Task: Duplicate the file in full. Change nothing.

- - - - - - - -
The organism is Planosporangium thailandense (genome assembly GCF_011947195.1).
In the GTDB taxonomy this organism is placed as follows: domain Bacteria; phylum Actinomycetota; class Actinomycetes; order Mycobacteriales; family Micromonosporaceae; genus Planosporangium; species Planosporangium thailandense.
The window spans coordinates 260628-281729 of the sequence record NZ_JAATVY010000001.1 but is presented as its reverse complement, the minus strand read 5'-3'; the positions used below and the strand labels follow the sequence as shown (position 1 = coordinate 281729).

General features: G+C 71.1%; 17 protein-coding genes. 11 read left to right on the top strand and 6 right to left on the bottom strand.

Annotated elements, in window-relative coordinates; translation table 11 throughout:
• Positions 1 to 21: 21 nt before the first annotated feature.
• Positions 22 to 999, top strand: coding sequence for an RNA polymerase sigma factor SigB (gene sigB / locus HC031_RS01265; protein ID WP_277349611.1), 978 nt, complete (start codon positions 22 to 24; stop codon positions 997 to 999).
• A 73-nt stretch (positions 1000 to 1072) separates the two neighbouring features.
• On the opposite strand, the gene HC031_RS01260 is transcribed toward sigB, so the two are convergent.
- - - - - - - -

The organism is Planosporangium thailandense (genome assembly GCF_011947195.1).
In the GTDB taxonomy this organism is placed as follows: domain Bacteria; phylum Actinomycetota; class Actinomycetes; order Mycobacteriales; family Micromonosporaceae; genus Planosporangium; species Planosporangium thailandense.
The window spans coordinates 260628-281729 of the sequence record NZ_JAATVY010000001.1 but is presented as its reverse complement, the minus strand read 5'-3'; the positions used below and the strand labels follow the sequence as shown (position 1 = coordinate 281729).

General features: G+C 71.1%; 17 protein-coding genes. 11 read left to right on the top strand and 6 right to left on the bottom strand.

Annotated elements, in window-relative coordinates; translation table 11 throughout:
• Positions 1 to 21: 21 nt before the first annotated feature.
• Positions 22 to 999, top strand: coding sequence for an RNA polymerase sigma factor SigB (gene sigB / locus HC031_RS01265; protein ID WP_277349611.1), 978 nt, complete (start codon positions 22 to 24; stop codon positions 997 to 999).
• A 73-nt stretch (positions 1000 to 1072) separates the two neighbouring features.
• On the opposite strand, the gene HC031_RS01260 is transcribed toward sigB, so the two are convergent.